chorale[ kuh-ral, -rahl, kaw-, koh-; kawr-uh l, kohr- ]SEE DEFINITION OF chorale
EXAMPLES FROM THE WEB FOR CHORALE
The chorale was the exact opposite of the motette of the Netherlands.
Likewise the notation of a Chorale with a figured bass should not be omitted.
It is not a play, it is a chorale of woe, malediction, and want.
Then came the epistle, the litany (which was sung), and the prelude to the chorale.
Oppositional splendour is there, and the stained radiance of a Bachian chorale.
The chorale was introduced by Luther; it was perfected by Bach.
Then all the congregation sang the chorale, and the choir kept silence.
With them the popular type of tune was the chorale; and here they refused to give way to popular clamour.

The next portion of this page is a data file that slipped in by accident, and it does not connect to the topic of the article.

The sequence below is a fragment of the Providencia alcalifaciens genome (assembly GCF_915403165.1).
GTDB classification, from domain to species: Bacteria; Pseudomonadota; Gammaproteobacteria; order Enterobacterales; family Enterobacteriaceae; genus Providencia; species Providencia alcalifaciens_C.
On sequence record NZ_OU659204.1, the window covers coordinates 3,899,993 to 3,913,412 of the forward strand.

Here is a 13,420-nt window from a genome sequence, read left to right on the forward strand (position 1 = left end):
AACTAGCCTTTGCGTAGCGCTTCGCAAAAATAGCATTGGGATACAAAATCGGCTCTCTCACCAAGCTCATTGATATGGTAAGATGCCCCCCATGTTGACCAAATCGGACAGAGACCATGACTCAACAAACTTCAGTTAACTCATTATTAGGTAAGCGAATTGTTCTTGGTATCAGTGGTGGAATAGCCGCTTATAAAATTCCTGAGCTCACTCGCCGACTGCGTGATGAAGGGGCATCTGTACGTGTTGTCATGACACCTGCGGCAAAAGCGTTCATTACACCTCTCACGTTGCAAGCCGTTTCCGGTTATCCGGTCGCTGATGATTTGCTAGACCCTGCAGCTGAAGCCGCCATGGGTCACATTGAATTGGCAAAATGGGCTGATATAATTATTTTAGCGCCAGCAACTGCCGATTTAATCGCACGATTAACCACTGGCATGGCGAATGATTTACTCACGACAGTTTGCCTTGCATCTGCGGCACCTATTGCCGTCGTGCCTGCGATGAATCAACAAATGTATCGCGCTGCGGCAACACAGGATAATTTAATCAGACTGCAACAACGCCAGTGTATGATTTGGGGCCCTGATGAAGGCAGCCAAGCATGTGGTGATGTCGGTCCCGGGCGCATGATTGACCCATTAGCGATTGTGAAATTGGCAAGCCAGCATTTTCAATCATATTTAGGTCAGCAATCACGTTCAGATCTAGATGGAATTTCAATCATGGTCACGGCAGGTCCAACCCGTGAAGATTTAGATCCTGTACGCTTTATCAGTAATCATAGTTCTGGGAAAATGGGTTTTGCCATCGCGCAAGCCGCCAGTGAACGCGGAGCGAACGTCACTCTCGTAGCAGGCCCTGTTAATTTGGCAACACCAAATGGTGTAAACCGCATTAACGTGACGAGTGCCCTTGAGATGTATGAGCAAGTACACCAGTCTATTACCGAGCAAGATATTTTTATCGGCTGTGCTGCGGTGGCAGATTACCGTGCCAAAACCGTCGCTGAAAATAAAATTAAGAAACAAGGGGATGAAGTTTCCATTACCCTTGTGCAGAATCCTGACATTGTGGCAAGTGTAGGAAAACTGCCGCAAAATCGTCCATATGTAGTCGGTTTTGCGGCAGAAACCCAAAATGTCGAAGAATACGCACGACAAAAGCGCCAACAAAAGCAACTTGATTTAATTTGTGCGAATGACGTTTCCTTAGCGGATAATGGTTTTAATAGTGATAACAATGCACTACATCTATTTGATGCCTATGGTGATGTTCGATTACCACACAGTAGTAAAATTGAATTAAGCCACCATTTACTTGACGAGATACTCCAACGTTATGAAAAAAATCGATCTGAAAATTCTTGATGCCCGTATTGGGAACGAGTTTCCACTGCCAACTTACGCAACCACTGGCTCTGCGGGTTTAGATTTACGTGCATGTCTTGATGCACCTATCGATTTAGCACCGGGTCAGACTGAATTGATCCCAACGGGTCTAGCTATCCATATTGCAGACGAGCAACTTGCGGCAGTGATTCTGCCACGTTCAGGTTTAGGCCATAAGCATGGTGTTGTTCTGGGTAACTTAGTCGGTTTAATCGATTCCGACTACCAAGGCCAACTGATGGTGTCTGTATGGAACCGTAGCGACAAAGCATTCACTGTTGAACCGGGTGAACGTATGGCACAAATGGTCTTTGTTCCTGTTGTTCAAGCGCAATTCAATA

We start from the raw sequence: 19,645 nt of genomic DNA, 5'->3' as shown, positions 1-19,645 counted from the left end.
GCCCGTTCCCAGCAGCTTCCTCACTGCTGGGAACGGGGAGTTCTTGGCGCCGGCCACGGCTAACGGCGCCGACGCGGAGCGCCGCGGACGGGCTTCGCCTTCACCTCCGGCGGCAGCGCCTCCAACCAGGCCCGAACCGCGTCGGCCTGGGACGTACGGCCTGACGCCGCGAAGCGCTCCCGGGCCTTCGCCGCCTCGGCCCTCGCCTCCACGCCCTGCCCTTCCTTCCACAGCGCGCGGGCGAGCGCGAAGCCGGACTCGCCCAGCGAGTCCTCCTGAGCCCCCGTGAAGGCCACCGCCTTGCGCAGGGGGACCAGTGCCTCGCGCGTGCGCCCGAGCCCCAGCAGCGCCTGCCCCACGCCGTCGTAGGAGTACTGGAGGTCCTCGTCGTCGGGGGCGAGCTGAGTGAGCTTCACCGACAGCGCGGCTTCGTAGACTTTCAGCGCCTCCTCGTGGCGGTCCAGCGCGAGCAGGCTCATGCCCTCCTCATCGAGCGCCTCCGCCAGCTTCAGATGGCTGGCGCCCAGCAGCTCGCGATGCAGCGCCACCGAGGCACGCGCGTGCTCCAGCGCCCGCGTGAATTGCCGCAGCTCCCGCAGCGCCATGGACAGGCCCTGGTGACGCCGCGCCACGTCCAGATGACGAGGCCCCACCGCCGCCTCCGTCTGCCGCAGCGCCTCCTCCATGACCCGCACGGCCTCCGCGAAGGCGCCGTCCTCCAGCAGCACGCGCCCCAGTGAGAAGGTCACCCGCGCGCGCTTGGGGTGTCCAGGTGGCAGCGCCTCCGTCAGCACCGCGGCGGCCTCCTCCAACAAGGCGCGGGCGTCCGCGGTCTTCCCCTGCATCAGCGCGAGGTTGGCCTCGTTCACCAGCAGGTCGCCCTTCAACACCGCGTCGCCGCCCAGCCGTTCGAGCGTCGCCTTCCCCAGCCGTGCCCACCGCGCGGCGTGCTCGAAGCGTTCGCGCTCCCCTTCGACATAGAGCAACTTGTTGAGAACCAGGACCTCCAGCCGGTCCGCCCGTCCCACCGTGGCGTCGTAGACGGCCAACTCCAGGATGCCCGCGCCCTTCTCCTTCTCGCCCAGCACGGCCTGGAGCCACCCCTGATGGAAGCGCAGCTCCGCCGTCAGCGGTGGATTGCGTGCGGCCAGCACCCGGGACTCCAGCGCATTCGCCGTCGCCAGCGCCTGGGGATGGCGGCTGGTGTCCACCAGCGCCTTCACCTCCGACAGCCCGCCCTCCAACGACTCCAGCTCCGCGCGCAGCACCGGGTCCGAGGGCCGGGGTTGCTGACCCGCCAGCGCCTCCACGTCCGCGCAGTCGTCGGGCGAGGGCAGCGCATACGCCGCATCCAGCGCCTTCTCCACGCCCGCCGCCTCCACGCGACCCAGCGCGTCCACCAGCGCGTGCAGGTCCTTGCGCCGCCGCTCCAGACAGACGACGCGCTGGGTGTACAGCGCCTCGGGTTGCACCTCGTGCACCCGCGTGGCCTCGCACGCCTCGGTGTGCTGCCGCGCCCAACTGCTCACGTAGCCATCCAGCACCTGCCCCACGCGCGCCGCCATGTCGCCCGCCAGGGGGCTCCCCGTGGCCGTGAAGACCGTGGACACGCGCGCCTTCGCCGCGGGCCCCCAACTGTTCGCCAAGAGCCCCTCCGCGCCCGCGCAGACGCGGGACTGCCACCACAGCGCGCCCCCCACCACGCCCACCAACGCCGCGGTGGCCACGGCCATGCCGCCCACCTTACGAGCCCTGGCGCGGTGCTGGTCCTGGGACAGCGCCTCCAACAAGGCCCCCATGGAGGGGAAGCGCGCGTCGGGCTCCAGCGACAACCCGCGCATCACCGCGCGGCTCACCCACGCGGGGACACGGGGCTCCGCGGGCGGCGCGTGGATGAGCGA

Later the chorale is sounded by the full band, with intermediate beats of rhythmic march.
Of his compositions there remain four suites for orchestra, some small pieces for cembalo and some chorale arrangements.
1828, "sacred choral song," from German Choral "metrical hymn in Reformed church," shortened from Choralgesang "choral song," translating Medieval Latin cantus choralis, from Latin cantus (see chant (v.)) + choralis (see choral). The -e was added to indicate stress. Meaning "group of singers" is 1942.